Tour guide Bill Normyle tells a group about the Dublin House’s infamous Mrs. Patterson, a ghost known for locking doors to make her presence known. (Photo by Stacie Fanelli. Click to enlarge.)


Red Bank sees businesses change hands often. Ghosts don’t like change.

At least that’s what Jersey Shore Ghost Tours guide Bill Normyle says when his group stops in front of the vacant storefront on Monmouth Street most recently home to Stokaboka.

It’s also a former borough hall, and Normyle suggests it is filled with the spirits of “a lot of disgruntled people who felt they had a lot of unfinished business — politicians and taxpayers alike.”

Long-forgotten general store murders, Indian burial grounds, shipwrecks and disturbances of ghosts’ homes during construction all lend themselves to eerie tales and speculations on the tour.

The bulk of this hour-long walk-around is dedicated to the rich history of Red Bank, with many stories about spirits left over from the Battles of Monmouth. It begins in front of the Dublin House and makes nearly a dozen downtown stops: outside the Count Basie Theatre; at Monmouth Street’s “Handing Down Old Glory” war memorial; on West Front Street across from Riverside Gardens Park; and in front of unsuspecting death scenes through the years, such as the present site of the Tobacco Paradise store, also on West Front, and an alley on Broad Street.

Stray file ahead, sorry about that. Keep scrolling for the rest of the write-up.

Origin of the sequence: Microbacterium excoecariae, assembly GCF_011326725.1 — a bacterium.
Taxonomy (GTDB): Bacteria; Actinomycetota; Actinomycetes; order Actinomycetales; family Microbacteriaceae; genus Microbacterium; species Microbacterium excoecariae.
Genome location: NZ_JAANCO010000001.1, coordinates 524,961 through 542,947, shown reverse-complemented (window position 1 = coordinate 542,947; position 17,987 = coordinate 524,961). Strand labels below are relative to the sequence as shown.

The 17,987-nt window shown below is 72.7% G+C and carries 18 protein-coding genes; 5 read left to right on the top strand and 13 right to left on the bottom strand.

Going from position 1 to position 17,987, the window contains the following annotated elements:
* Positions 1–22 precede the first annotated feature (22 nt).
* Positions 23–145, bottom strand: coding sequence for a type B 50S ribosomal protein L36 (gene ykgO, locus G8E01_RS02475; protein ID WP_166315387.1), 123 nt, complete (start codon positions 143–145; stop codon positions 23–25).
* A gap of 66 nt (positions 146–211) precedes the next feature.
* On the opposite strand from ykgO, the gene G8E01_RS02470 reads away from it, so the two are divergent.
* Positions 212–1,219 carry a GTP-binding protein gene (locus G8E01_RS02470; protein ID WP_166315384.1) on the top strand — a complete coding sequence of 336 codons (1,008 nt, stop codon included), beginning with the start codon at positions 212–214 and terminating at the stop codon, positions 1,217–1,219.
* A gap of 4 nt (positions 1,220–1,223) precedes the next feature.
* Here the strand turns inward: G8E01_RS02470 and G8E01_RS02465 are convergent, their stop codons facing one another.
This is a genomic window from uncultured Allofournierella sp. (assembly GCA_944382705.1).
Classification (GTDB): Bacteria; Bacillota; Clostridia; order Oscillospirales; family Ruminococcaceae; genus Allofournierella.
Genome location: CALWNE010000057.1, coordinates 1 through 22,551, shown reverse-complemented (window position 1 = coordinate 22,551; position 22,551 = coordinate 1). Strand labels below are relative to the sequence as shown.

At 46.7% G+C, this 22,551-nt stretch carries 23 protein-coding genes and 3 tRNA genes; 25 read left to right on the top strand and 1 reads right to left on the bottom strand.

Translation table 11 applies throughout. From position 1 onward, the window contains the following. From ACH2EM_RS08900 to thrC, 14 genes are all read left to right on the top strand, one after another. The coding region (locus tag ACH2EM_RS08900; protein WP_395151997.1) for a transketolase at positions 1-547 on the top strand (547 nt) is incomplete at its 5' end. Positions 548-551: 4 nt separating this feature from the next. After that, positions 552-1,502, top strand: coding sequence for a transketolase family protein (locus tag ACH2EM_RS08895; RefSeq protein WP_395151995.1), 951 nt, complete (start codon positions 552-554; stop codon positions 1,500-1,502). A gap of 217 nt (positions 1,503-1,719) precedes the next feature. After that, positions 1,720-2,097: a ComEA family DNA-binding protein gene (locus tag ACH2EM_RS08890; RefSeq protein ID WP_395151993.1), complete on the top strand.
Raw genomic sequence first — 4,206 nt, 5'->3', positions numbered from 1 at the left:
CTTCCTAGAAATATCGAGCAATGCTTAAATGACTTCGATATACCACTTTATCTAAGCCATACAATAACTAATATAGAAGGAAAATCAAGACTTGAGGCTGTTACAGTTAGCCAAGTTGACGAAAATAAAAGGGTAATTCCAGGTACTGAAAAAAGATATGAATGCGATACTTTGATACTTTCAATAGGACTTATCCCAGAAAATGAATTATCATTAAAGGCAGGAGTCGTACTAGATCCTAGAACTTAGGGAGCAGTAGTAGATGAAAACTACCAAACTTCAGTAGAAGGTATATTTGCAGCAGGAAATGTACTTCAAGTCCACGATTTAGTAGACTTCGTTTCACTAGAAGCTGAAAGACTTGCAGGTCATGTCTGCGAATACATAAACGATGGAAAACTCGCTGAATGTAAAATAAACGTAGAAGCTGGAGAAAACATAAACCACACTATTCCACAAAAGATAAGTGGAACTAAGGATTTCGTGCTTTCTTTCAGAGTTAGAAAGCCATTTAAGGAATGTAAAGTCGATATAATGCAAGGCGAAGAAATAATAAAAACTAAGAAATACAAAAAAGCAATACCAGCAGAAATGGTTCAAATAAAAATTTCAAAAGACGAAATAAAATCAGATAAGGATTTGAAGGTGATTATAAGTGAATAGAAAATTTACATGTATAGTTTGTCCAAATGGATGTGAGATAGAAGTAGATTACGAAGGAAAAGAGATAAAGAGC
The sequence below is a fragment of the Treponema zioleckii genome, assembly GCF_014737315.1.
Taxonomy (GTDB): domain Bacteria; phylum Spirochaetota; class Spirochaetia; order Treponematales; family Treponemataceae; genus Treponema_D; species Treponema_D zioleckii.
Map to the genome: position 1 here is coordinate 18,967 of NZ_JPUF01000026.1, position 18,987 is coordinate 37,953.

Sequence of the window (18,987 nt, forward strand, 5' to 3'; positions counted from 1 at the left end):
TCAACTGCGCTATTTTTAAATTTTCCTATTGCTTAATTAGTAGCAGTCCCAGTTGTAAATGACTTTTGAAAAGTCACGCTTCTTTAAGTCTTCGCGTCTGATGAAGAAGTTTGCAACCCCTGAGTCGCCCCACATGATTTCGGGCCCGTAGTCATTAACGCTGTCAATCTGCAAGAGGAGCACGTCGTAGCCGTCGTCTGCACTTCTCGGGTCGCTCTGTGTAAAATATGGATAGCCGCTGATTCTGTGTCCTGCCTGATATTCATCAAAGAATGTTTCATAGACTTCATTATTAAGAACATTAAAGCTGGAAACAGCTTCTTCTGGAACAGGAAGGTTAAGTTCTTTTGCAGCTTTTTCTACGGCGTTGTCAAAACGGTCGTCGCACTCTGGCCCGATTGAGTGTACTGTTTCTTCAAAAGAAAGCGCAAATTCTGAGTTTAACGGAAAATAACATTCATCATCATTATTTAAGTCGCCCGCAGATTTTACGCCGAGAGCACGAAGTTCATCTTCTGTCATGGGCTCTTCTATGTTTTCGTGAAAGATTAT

Normyle takes breaks from the spooky accounts to drop names of local celebrities and their connections to the area, such as Kevin Smith and his Jay and Silent Bob’s Secret Stash comic book store.

The tours attract out-of-towners and locals alike throughout the season, which starts in August and continues through Halloween.

“There’s no right time to have a ghost tour,” said tour owner Tabitha Bradley. “Ghosts don’t go away after the fall. But it’s the spirit of the season.”

Still, skeptics are rampant. Along the way, several sneak up behind group members to shout, “Boo! I’m a ghost.”